Saw a Takashi Miike picture called The Great Yokai War. "Yokai" is a Japanese term for monsters from folklore, as opposed to the more familiar kaiju. It's a kids' picture, about a young boy from Tokyo sent out to live in the countryside with his older sister and his intermittently senile grandfather. When a vengeful spirit appears, the boy gets caught up in a war between warring groups of yokai and must find his courage to become the "Kirin Rider", the hero who will set everything to rights. It's not a bad picture - nothing deep, but an amusing story. Some of the yokai are really trippy, Japanese folklore can get pretty "out there", apparently.

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Last night, my wife and I watched My Summer Story (1994), aka It Runs in the Family. This movie is Bob Clark's followup to A Christmas Story and takes place the following summer. Charles Grodin plays "The Old Man" here. Mary Steenburgen plays the mom, and Kieran and Christian Culkin play Ralph and Randy, respectively. The Old Man steps up the feud with the Bumpuses. Mom is obsessed with collecting celebrity dishware at the movie theater, a plot line that was also in The Phantom of the Open Hearth. Ralph is in search of a killer top to defeat the top of the new bully who has stepped in above Scut Farkas. Jean Shepherd is still narrator.

We also watched the 1955 version of The Miracle on 34th Street. I have seen the original version from 1947, the Sebastian Cabot version from 1973, and the 1994 version with Richard Attenborough. I didn't know until last night that this version existed. Thomas Mitchell, who played Uncle Billy in It's a Wonderful Life, plays Kris Kringle here, and MacDonald Carey plays Fred. It was made as an episode of The 20th Century Fox Hour and runs less than an hour, so the story is very compressed.

I also learned that there was a 1959 TV version starring Ed Wynn as Kris Kringle. This version was done live and in color on NBC, but kinescopes do exist. 

Christmas Eve I watched Them!The Beast from 20,,000 Fathoms and The Thing from Another World.

Yesterday I watched my favorite Christmas movie, Shin Godzilla.

Wonder Woman 1984-- which I thought was better than most DCCU films, but not as good as its predecessor or Shazam! It's a narrative mess, though visually spectacular. WW's b-plot conflict with the Cheetah was more affecting than her a-plot with Maxwell Lord, because the film established some kind of relationship between Diana and Barbara. Characters we care about playing for minor stakes beats characters we don't really care about battling to SAVE THE WORLD!

Me neither!  Now I've got to look for it (but I guess I'll have to wait another 11 months for that).

PowerBook Pete, the Mad Mod said:

We also watched the 1955 version of The Miracle on 34th Street. I have seen the original version from 1947, the Sebastian Cabot version from 1973, and the 1994 version with Richard Attenborough. I didn't know until last night that this version existed.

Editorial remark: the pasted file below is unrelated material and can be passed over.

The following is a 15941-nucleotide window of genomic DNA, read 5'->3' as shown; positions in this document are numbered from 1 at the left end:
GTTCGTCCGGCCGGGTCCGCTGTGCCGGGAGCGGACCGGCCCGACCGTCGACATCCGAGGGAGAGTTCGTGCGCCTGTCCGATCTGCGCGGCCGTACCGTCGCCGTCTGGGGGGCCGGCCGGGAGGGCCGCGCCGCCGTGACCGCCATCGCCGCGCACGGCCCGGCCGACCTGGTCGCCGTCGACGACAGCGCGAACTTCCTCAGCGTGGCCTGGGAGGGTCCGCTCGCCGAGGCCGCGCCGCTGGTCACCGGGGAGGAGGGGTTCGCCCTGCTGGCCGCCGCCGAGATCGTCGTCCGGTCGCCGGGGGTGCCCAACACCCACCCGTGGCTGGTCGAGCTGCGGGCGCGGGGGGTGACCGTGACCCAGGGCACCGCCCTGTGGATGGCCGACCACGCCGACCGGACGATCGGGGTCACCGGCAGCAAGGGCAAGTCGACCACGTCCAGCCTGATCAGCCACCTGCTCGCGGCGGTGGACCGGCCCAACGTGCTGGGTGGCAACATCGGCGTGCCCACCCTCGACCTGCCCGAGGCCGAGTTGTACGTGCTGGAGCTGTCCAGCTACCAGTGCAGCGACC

Did you know about the 1959 version?

That's the one I meant.  I was really peeved that I couldn't find the '47 version this year, but I would have been (slightly) consoled to have found a version I hadn't known about.  '94 was playing ad nauseum on FreeForm.

PowerBook Pete, the Mad Mod said:

Did you know about the 1959 version?

While easy and simplistic there is something nice about labeling sequels numerically. Since they don't always do that I have watched The Bourne Supremacy one or two extra times, because it just sounds like it should be the third in a trilogy one to me. This morning I finally watched The Bourne Ultimatum, the actual third film. It was alright, it had a decent ending. My only real problem is that it felt like an almost 2 hour chase scene with some dialogue every once in a while. Still worth it though.

The 1955 version of The Miracle on 34th Street is on YouTube.

Travis Herrick (Modular Mod) said:

 This morning I finally watched The Bourne Ultimatum, the actual third film. It was alright, it had a decent ending. My only real problem is that it felt like an almost 2 hour chase scene with some dialogue every once in a while.

You say that like it's a bad thing ... 

THE FRESHMAN: Two weeks ago I watched The Godfather. Last week I watched The Godfather Pt. II. Today I hoped to watch The Godfather Coda, but it's been delayed. Over the years, I have met four individuals or couples who enjoyed the "Godfather" movies as much as I. All six of them have seen The Freshman but none of them like it. I think it's delightful. Maybe it's just me.

Love, Actually: Somehow we missed this, uh, seventeen years ago. Amusing British movie, good cast. Hug Grant makes an excellent, unlikely British PM. Parodic views of American and Portuguese culture, even for humorous purposes, wears a little thin, perhaps because it feels out of context in this film.

I rather liked the meta-bit where one of the plots concerns a horrible rendition of "Love is All Around," given that writer/director Richard Curtis's first success was Four Weddings and a Funeral, a great little film that drew flack for its soundtrack's rendition of that song.

I also really liked The Freshman when it was in theaters. As it happens, it's coming out on BluRay in January. Adding it to my collection.

Jeff of Earth-J said:

THE FRESHMAN: Two weeks ago I watched The Godfather. Last week I watched The Godfather Pt. II. Today I hoped to watch The Godfather Coda, but it's been delayed. Over the years, I have met four individuals or couples who enjoyed the "Godfather" movies as much as I. All six of them have seen The Freshman but none of them like it. I think it's delightful. Maybe it's just me.

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